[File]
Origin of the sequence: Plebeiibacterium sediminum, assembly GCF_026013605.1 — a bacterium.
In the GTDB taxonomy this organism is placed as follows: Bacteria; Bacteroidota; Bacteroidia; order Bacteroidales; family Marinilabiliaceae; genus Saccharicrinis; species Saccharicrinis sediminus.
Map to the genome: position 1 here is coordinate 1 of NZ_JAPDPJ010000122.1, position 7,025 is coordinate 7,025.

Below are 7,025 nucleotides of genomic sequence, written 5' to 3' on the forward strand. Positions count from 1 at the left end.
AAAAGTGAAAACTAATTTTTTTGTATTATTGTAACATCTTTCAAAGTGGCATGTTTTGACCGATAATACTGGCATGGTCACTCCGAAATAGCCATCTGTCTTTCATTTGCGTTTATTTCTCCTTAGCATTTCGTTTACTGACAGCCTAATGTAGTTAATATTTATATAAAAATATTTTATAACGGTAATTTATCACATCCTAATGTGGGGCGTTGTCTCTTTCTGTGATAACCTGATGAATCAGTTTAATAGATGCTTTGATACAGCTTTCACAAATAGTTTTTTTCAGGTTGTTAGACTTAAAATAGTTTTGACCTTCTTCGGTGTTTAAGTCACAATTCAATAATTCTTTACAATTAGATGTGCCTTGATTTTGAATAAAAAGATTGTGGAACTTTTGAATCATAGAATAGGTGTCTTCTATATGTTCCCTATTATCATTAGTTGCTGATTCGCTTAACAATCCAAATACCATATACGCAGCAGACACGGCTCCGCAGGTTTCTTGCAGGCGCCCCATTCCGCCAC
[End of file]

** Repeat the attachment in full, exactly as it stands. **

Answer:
Origin of the sequence: Plebeiibacterium sediminum, assembly GCF_026013605.1 — a bacterium.
In the GTDB taxonomy this organism is placed as follows: Bacteria; Bacteroidota; Bacteroidia; order Bacteroidales; family Marinilabiliaceae; genus Saccharicrinis; species Saccharicrinis sediminus.
Map to the genome: position 1 here is coordinate 1 of NZ_JAPDPJ010000122.1, position 7,025 is coordinate 7,025.

Below are 7,025 nucleotides of genomic sequence, written 5' to 3' on the forward strand. Positions count from 1 at the left end.
AAAAGTGAAAACTAATTTTTTTGTATTATTGTAACATCTTTCAAAGTGGCATGTTTTGACCGATAATACTGGCATGGTCACTCCGAAATAGCCATCTGTCTTTCATTTGCGTTTATTTCTCCTTAGCATTTCGTTTACTGACAGCCTAATGTAGTTAATATTTATATAAAAATATTTTATAACGGTAATTTATCACATCCTAATGTGGGGCGTTGTCTCTTTCTGTGATAACCTGATGAATCAGTTTAATAGATGCTTTGATACAGCTTTCACAAATAGTTTTTTTCAGGTTGTTAGACTTAAAATAGTTTTGACCTTCTTCGGTGTTTAAGTCACAATTCAATAATTCTTTACAATTAGATGTGCCTTGATTTTGAATAAAAAGATTGTGGAACTTTTGAATCATAGAATAGGTGTCTTCTATATGTTCCCTATTATCATTAGTTGCTGATTCGCTTAACAATCCAAATACCATATACGCAGCAGACACGGCTCCGCAGGTTTCTTGCAGGCGCCCCATTCCGCCAC